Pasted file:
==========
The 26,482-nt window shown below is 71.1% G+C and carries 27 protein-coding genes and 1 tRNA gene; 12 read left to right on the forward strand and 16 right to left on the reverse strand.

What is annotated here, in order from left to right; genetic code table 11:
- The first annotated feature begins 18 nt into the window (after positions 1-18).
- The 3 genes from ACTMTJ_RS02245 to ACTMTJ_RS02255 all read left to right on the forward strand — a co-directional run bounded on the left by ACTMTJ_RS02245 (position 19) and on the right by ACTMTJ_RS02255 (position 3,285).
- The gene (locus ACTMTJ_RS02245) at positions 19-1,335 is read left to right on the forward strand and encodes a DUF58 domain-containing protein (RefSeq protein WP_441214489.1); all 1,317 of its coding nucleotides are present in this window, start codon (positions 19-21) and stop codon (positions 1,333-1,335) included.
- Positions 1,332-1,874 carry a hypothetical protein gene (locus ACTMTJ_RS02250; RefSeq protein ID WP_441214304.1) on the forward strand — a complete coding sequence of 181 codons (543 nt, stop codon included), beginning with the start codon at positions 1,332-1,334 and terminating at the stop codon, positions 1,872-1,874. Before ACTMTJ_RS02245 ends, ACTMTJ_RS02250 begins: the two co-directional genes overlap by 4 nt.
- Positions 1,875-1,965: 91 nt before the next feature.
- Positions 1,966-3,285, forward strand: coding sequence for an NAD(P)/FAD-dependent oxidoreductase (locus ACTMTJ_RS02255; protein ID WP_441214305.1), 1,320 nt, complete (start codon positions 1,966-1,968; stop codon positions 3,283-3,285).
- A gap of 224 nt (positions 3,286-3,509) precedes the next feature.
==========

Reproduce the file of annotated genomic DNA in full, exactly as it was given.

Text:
The 26,482-nt window shown below is 71.1% G+C and carries 27 protein-coding genes and 1 tRNA gene; 12 read left to right on the forward strand and 16 right to left on the reverse strand.

What is annotated here, in order from left to right; genetic code table 11:
- The first annotated feature begins 18 nt into the window (after positions 1-18).
- The 3 genes from ACTMTJ_RS02245 to ACTMTJ_RS02255 all read left to right on the forward strand — a co-directional run bounded on the left by ACTMTJ_RS02245 (position 19) and on the right by ACTMTJ_RS02255 (position 3,285).
- The gene (locus ACTMTJ_RS02245) at positions 19-1,335 is read left to right on the forward strand and encodes a DUF58 domain-containing protein (RefSeq protein WP_441214489.1); all 1,317 of its coding nucleotides are present in this window, start codon (positions 19-21) and stop codon (positions 1,333-1,335) included.
- Positions 1,332-1,874 carry a hypothetical protein gene (locus ACTMTJ_RS02250; RefSeq protein ID WP_441214304.1) on the forward strand — a complete coding sequence of 181 codons (543 nt, stop codon included), beginning with the start codon at positions 1,332-1,334 and terminating at the stop codon, positions 1,872-1,874. Before ACTMTJ_RS02245 ends, ACTMTJ_RS02250 begins: the two co-directional genes overlap by 4 nt.
- Positions 1,875-1,965: 91 nt before the next feature.
- Positions 1,966-3,285, forward strand: coding sequence for an NAD(P)/FAD-dependent oxidoreductase (locus ACTMTJ_RS02255; protein ID WP_441214305.1), 1,320 nt, complete (start codon positions 1,966-1,968; stop codon positions 3,283-3,285).
- A gap of 224 nt (positions 3,286-3,509) precedes the next feature.